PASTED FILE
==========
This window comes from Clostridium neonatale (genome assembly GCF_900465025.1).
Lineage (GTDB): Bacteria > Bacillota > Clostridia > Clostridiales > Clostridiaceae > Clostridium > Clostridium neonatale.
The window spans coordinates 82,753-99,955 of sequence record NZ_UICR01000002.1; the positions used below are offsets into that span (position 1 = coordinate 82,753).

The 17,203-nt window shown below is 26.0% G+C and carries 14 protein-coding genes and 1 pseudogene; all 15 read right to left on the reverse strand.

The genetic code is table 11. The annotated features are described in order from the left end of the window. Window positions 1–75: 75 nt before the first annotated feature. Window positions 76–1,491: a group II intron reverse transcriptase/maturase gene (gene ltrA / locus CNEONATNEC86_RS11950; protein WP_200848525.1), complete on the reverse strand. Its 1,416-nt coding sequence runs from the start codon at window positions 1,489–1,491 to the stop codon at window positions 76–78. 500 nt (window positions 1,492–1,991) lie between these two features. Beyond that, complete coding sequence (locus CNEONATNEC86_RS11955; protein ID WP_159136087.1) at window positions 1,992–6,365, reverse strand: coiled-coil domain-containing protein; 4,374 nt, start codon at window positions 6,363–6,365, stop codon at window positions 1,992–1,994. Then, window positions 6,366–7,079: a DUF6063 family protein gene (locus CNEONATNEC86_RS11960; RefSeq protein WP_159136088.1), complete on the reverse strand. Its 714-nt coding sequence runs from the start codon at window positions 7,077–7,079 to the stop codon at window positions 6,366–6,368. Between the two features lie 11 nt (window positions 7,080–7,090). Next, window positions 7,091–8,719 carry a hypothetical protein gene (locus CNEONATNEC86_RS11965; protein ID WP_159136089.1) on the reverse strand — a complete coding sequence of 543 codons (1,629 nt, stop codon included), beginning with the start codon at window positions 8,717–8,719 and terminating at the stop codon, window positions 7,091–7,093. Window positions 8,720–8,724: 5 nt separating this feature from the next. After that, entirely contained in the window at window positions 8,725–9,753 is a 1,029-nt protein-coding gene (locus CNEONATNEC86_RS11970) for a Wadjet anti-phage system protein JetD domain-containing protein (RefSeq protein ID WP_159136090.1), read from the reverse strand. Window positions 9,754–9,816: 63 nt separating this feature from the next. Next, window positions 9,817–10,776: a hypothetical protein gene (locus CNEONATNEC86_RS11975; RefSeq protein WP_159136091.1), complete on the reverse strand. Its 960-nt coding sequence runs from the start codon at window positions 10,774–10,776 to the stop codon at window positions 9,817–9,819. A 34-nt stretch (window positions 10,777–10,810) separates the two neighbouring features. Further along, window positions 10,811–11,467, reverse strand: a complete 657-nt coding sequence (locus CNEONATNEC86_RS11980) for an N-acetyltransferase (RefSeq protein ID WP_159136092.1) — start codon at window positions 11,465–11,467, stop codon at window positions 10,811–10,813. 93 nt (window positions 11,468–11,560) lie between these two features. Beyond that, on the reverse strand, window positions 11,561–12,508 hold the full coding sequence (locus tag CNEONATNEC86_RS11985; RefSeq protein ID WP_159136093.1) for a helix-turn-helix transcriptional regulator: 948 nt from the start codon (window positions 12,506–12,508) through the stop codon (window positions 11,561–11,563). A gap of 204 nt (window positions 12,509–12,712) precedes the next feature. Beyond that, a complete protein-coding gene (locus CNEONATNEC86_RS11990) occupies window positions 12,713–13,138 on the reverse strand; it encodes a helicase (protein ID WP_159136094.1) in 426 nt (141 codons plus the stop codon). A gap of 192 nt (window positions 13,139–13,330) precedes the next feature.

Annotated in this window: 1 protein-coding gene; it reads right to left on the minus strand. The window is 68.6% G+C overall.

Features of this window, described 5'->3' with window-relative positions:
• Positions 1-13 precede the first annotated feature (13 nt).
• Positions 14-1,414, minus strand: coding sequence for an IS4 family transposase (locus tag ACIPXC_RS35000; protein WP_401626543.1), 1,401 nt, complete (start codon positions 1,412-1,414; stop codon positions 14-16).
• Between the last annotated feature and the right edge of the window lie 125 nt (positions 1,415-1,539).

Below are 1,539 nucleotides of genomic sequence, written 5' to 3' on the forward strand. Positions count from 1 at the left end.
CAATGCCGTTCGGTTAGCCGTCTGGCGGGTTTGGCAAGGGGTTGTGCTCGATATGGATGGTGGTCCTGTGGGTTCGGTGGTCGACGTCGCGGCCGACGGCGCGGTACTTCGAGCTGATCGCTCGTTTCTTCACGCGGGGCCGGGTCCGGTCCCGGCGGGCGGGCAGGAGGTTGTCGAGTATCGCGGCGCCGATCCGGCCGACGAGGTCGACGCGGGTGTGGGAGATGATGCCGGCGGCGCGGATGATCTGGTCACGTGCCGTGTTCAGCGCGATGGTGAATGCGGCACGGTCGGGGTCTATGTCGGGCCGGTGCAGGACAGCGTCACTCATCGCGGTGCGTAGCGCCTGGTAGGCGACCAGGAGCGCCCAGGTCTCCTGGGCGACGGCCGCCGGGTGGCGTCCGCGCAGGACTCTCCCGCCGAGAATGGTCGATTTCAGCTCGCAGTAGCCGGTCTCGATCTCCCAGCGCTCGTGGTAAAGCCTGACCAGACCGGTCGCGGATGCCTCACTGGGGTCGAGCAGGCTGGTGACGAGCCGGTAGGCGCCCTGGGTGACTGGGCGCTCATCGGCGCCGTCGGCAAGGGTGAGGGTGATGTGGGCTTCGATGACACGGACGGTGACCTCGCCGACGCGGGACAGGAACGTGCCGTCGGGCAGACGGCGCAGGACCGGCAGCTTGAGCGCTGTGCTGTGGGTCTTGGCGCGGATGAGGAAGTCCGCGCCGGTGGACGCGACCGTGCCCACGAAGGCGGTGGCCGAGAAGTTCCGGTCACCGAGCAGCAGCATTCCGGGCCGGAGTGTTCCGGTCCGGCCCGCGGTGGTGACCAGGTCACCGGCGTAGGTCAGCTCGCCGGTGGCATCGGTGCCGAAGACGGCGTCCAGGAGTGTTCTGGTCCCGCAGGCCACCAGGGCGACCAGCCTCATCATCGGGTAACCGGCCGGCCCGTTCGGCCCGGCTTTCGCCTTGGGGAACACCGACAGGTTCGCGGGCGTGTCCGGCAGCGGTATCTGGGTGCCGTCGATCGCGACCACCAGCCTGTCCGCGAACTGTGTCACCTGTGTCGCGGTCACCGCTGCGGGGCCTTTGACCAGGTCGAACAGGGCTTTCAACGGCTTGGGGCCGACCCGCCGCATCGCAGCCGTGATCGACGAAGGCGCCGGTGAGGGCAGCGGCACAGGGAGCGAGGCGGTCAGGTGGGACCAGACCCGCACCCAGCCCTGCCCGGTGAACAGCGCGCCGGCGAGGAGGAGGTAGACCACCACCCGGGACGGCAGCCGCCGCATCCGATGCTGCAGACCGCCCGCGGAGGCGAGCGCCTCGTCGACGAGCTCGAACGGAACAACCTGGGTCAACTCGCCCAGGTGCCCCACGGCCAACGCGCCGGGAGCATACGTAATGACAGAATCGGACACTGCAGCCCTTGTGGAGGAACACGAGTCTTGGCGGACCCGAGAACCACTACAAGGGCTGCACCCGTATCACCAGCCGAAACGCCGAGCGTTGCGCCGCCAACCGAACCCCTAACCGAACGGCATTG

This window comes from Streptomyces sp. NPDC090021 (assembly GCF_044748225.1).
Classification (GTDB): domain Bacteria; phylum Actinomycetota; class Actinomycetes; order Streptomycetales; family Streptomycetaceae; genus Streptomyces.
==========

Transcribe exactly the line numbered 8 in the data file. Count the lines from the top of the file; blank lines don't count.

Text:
• Positions 1-13 precede the first annotated feature (13 nt).